While Tesla is Heading into the Valley of Death, Kandi has Already Crossed
Tom Konrad CFAMy friend and frequent electric vehicle (EV) critic John Petersen recently worried that Tesla (NASD:TSLA) shareholders now buying the stock because of the launch of the company’s new Model S were doomed to lose money, since the company is just entering the “trough of disillusionment,” as shown in this stylized diagram of the losses a company suffers in the Valley of Death from Osawa and Miyazaki.
Although Petersen is relentlessly negative on EVs, he has a great depth of experience with launching new technologies, and investors ignore him at their peril.
Fortunately, Tesla is not the only EV game in town, and there is another EV company at a much more auspicious stage of the product cycle. That company is Chinese mini-EV manufacturer Kandi Technologies (NASD:KNDI.) Incidentally, Kandi is the only EV company Petersen has ever written a positive article about.
|Model S: Fast like a hare. Photo courtesy Tesla Motor|
Today, Kandi Technologies announced that they had signed a framework agreement with the government of Weifang Binhai Economic Development Zone in Wei Fang City of Shandong Province under which Kandi will build a factory in the Zone. The Zone will provide support in the form of infrastructure, promotion, and incentives in order to help the company sell no less than 20,000 EVs per year in Shandong Province. The factory will have capacity to manufacture key components of up to 100,000 vehicles per year, and is expected to be completed within two years.
According to Wikipedia, Shandong province is one of the most populous and affluent in China. Shandong is also new territory for Kandi, which recently signed a deal to sell 20,000 EVs for a leasing program in the city of Hangzhou in Zheijiang Province. More details of that deal emerged yesterday, when it was said (unfortunately in Chinese PDF only) that the order would proceed with 1000 EVs per month for September to December 2012, and 2000 EVs per month from January to August 2013. Since we can expect a gross profit of about $1300 to $1700 per vehicle, that should amount to an additional $0.15-0.20 a share profit in 2012, and additional $0.60 to $0.80 cents a share in 2013.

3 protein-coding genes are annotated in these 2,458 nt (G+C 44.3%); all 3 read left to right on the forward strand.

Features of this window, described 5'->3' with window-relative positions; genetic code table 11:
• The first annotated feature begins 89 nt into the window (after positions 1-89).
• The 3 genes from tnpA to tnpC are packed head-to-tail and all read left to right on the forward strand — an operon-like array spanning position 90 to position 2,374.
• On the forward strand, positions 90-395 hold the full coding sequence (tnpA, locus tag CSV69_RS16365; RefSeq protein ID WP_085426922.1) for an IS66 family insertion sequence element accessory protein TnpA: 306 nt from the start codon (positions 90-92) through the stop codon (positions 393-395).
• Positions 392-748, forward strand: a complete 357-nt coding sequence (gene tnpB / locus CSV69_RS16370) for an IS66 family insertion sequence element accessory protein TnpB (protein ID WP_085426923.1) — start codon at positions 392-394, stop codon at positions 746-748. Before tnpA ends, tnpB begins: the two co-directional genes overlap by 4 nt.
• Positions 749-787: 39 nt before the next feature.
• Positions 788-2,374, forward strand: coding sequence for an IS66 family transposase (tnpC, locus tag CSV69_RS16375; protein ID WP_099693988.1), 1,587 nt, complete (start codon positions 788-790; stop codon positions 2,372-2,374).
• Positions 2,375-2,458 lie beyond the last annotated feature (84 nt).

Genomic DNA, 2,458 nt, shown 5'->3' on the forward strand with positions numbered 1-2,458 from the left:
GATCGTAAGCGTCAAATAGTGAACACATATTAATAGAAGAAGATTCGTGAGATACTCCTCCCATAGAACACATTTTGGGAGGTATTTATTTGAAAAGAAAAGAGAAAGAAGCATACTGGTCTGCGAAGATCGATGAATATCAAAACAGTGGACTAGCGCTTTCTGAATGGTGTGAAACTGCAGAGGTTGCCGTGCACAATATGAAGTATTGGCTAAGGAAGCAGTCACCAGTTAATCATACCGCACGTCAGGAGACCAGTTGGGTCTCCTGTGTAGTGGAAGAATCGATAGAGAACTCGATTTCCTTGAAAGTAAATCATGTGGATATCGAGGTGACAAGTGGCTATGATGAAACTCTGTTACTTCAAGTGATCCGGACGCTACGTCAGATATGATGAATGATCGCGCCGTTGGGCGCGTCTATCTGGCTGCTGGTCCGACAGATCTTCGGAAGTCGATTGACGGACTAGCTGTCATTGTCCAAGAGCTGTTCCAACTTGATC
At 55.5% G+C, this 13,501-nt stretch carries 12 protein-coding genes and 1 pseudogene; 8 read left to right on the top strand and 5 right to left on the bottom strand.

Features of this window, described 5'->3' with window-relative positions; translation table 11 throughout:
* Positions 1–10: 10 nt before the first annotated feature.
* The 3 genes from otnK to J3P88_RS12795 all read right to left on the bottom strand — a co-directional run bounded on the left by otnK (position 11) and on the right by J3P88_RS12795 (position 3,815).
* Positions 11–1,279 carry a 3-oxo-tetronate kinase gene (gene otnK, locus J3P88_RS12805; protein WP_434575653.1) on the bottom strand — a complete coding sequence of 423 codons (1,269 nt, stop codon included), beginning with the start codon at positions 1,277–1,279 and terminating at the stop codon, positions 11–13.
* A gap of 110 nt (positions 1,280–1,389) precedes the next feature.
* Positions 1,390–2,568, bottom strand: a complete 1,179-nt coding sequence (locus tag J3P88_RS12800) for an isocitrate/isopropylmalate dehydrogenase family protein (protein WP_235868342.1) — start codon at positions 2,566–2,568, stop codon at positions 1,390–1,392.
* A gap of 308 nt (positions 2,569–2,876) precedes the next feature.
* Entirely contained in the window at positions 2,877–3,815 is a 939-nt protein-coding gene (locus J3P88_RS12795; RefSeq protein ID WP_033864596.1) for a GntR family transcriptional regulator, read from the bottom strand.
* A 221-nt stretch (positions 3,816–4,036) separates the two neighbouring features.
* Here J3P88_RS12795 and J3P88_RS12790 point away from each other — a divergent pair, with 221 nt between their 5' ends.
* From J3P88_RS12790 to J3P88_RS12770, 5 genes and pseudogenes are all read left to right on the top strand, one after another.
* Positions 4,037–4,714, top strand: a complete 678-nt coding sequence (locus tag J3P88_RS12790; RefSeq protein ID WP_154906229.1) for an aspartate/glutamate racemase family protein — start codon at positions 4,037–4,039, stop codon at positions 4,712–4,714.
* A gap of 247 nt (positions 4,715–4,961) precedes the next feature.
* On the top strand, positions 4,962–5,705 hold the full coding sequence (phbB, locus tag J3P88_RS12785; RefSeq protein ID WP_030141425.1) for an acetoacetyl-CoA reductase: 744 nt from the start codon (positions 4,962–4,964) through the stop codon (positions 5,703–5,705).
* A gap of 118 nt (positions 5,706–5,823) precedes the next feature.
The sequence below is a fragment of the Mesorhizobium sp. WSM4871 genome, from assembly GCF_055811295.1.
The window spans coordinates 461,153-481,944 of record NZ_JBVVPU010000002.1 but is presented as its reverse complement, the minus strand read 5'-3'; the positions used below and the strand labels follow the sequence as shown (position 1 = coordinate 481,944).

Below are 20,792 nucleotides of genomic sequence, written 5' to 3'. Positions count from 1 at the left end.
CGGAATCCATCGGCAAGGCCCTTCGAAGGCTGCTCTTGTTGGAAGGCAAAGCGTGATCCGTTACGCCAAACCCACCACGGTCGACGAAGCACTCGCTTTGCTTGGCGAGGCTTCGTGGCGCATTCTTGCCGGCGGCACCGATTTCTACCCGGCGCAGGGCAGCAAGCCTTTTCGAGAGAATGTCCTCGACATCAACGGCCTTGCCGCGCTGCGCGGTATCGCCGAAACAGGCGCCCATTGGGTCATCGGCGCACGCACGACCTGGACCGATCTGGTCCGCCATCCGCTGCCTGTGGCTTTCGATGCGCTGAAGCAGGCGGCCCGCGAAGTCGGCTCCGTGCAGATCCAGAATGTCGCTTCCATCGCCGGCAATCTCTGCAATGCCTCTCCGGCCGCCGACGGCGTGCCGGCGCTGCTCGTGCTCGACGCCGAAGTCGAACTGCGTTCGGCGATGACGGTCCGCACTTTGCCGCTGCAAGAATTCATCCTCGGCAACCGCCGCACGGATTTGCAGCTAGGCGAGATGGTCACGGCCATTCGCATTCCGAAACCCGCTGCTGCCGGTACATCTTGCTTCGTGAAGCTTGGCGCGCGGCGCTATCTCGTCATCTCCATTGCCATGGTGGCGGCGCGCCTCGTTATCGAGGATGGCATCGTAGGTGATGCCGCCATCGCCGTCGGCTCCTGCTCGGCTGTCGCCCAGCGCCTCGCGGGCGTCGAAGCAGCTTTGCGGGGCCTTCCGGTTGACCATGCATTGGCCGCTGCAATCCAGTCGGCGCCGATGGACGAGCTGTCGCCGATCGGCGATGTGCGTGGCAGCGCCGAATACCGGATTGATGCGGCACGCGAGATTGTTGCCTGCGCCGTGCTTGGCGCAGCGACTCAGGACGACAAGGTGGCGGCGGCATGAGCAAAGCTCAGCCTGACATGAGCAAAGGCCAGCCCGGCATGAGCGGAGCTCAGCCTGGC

|The Kandi KD5011 Mini-EV to be leased in Hangzhou. Kind of looks like a tortoise, doesn't it? Photo by Marc Chang.|
Kandi was already profitable on the basis of its growing off-road vehicle business. It earned $0.20 a share over the last 12 months with only minimal EV sales. With rapidly growing sales of EVs underwritten by Shandong and Hangzhou, Kandi has had the kind of help across the Valley of Death that Tesla can only dream of.
Tesla CEO Elon Musk may expect the company to sell 20,000 EVs in 2013, but such sales depend on fickle consumers. Analysts expect a loss of $2.44 a share this year, and a profit of only $0.63 a share next year. Further, it will cost you over $30 a share to buy TSLA, which has a book value of only $1.46 a share.
Meanwhile, Kandi already has an order to sell 16,000 EVs in 2013, and more are likely to follow. I expect the company to earn between $0.40-$0.60 a share in 2012, and $1.20 to $2.00 a share in 2013. It only costs $4.05 to buy the stock as I write (although the stock has been advancing rapidly on the recent news). Kandi’s book value easily exceeds Tesla’s at $2.14 a share.
So why is anyone bothering with Tesla?
Disclosure: Long KNDI.
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